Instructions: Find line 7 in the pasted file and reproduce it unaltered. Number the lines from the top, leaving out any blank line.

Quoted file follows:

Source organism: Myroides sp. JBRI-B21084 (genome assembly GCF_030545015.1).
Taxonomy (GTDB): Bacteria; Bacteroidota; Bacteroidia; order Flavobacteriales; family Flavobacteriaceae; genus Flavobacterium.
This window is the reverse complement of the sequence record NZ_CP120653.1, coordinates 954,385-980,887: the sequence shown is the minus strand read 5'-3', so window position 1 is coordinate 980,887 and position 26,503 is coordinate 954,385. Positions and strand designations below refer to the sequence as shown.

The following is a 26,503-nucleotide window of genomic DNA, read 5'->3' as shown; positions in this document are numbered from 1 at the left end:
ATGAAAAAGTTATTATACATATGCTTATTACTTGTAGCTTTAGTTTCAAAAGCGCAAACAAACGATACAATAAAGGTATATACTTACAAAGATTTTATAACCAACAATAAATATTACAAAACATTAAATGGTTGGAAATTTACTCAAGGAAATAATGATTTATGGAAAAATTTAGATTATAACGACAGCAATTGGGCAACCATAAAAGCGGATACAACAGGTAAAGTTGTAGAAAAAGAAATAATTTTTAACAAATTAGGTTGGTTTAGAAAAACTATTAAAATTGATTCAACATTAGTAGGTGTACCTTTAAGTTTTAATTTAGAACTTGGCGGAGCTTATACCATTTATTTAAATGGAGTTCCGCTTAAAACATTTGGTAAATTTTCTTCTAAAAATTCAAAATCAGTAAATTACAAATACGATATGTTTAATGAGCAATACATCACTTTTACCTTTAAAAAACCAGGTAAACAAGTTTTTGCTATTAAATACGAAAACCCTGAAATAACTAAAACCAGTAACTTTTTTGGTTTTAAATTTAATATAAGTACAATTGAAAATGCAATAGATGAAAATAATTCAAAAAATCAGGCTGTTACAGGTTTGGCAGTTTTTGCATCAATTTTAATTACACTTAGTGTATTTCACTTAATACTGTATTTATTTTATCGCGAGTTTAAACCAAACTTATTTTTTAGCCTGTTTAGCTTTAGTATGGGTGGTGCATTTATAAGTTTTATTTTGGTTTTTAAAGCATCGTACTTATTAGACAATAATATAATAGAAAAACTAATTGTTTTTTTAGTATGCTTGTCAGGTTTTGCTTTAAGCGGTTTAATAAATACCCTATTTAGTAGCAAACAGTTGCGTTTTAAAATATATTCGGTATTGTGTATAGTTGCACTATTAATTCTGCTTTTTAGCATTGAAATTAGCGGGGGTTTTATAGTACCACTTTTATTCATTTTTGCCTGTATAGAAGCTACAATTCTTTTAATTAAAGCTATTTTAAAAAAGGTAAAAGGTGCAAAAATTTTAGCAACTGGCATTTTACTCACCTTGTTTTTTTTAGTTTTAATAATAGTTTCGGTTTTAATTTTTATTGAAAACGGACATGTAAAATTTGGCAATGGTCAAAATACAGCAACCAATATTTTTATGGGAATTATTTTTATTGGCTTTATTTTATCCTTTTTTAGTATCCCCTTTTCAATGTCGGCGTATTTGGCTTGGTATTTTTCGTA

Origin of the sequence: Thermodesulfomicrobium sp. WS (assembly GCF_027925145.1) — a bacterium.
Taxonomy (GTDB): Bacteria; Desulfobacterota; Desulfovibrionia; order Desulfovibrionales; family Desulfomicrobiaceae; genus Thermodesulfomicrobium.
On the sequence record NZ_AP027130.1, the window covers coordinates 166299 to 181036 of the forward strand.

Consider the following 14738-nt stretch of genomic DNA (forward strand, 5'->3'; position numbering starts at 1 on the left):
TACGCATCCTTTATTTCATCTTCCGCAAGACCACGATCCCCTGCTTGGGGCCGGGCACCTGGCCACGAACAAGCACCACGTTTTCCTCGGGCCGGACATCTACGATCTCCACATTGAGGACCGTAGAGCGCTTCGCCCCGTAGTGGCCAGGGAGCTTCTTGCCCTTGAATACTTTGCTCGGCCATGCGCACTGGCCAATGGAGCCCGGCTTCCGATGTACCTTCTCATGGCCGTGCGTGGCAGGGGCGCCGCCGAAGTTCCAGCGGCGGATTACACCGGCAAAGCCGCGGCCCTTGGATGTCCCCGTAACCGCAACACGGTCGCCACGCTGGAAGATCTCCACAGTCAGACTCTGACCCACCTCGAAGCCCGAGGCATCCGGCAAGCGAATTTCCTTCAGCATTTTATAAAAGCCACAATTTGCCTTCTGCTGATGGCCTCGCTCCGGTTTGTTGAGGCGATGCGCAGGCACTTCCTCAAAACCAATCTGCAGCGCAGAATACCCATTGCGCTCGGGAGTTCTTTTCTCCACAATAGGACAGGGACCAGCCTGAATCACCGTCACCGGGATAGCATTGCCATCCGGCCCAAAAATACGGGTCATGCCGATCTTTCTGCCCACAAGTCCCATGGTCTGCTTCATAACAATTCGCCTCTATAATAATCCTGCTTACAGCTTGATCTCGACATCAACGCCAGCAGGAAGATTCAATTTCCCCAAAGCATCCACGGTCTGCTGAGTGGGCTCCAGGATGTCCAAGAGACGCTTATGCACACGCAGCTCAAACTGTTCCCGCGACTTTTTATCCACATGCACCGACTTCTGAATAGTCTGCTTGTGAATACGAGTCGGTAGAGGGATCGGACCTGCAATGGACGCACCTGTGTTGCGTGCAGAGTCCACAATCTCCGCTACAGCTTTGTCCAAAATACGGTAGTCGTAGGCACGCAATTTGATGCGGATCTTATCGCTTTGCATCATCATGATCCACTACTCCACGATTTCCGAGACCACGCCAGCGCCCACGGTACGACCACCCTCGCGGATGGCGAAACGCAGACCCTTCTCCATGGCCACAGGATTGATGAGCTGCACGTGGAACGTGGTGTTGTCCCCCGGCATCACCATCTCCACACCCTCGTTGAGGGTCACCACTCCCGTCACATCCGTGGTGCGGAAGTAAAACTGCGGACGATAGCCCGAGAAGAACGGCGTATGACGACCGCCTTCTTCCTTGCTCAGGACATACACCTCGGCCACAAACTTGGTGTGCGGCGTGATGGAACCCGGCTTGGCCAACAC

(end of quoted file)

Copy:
Taxonomy (GTDB): Bacteria; Desulfobacterota; Desulfovibrionia; order Desulfovibrionales; family Desulfomicrobiaceae; genus Thermodesulfomicrobium.